AUSTIN – Invasive zebra mussels have been discovered in Grapevine Lake, a popular outdoor recreation destination located in the Dallas-Fort Worth metroplex.
On June 22, a team led by Christopher Churchill, Ph.D. from the United States Geological Survey (USGS) Texas Water Science Center found a juvenile zebra mussel attached to a sampler on the southern end of the reservoir. In addition, plankton samples collected by the USGS in May revealed the presence of a microscopic larva. Follow up surveys conducted by TPWD at marinas and along the shoreline failed to document any additional juvenile or adult zebra mussels. Thus, it appears this is a new introduction and both agencies will continue monitoring the lake closely.
“With the boating season in full swing and the busy Fourth of July holiday right around the corner, it’s very important for all boaters to understand that if they are going to be enjoying the lake they need to clean, drain and dry their boat and equipment every time they leave the water – it’s not just the right thing to do, it’s the law,” said Brian Van Zee, TPWD Inland Fisheries Regional Director.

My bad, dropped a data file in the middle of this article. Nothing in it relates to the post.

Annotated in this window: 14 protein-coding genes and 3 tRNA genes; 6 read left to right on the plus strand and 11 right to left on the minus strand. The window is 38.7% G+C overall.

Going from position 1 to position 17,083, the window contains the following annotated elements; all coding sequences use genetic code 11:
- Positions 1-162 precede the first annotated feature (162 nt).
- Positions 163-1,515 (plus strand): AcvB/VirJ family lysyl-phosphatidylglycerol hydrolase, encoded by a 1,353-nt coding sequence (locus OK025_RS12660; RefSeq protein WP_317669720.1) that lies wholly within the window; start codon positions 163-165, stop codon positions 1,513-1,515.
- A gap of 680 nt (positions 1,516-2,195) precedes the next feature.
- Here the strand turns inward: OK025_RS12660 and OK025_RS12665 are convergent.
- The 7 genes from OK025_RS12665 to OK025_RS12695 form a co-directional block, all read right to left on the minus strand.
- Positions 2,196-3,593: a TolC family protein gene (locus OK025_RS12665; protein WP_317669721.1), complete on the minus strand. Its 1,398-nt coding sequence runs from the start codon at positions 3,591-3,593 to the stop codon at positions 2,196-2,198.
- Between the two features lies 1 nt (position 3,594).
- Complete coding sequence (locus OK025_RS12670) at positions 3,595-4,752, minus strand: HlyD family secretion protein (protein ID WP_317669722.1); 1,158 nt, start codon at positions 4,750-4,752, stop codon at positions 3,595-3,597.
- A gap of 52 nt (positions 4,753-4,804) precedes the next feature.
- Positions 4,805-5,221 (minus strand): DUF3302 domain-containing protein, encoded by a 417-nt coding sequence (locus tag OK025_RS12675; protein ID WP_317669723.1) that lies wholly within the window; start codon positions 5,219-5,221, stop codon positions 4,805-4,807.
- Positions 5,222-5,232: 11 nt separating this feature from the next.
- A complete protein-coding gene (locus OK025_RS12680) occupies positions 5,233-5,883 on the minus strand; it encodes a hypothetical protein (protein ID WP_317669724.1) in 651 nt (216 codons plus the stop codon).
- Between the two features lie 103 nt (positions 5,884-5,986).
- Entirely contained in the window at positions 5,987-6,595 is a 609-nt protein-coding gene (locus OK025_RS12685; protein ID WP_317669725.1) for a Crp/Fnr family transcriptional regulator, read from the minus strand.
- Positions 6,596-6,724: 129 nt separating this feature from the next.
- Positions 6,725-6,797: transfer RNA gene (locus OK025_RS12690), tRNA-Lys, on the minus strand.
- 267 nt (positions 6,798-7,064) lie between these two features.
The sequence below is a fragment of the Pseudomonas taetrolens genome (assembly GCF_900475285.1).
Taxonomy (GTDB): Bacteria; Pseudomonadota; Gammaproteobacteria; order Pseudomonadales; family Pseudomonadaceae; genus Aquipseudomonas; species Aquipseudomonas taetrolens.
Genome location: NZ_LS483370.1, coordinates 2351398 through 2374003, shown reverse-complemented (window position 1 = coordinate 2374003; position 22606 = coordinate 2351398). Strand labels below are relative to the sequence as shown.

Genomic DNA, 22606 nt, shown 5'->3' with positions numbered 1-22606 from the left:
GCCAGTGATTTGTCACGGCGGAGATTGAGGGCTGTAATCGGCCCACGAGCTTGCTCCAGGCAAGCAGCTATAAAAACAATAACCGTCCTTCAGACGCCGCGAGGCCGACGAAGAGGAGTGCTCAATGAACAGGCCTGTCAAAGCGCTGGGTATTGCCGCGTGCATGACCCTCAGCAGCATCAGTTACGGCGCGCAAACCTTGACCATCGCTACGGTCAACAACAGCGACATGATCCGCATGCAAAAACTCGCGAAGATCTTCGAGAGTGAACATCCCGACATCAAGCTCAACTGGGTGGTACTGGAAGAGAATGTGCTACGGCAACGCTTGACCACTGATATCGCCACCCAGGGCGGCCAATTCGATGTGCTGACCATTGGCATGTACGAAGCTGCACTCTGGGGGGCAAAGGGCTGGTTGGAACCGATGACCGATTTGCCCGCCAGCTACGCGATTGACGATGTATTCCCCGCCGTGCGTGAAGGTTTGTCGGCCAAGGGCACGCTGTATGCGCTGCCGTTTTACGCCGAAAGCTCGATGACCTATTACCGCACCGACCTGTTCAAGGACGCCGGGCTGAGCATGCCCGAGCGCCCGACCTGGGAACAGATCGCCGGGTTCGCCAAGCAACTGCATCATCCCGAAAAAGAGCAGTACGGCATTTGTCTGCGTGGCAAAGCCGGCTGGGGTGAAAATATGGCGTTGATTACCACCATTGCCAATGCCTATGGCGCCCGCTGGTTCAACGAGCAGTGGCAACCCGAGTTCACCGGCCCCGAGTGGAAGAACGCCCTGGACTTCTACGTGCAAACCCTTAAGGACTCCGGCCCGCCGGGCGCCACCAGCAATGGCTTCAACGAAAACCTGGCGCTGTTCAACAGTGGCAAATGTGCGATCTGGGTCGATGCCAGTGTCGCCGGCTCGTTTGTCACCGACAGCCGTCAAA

Currently throughout the Trinity River Basin, one lake is classified as suspect, meaning zebra mussels or their larvae have been positively identified one time in the lake (Lake Ray Hubbard), five lakes are now classified as positive, meaning zebra mussels or their larvae have been documented more than once (Lakes Grapevine, Lavon, Richland Chambers, Worth and Fishing Hole Lake) and five more lakes are classified as infested, meaning they have an established, reproducing population (Lakes Bridgeport, Eagle Mountain, Lewisville, Livingston and Ray Roberts).
Grapevine Lake is managed by the U.S. Army Corps of Engineers, Fort Worth District. Primarily built for the purposes of flood control